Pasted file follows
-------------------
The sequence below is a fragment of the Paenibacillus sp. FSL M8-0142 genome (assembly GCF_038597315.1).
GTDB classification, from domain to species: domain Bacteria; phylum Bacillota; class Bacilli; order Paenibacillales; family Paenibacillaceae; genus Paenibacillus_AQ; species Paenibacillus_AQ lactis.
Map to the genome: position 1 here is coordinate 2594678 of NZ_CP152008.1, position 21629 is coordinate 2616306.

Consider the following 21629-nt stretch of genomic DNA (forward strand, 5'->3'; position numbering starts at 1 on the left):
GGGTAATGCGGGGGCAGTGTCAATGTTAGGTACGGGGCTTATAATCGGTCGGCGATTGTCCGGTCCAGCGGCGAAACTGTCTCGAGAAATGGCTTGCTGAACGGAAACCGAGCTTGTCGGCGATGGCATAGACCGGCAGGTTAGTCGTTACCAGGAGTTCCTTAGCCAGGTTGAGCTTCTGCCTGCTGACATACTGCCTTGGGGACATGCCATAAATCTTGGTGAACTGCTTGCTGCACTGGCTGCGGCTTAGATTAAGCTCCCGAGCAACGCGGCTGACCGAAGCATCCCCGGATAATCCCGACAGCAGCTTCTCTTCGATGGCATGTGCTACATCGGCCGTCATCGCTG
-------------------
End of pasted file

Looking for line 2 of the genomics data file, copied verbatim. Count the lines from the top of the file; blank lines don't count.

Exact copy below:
GTDB classification, from domain to species: domain Bacteria; phylum Bacillota; class Bacilli; order Paenibacillales; family Paenibacillaceae; genus Paenibacillus_AQ; species Paenibacillus_AQ lactis.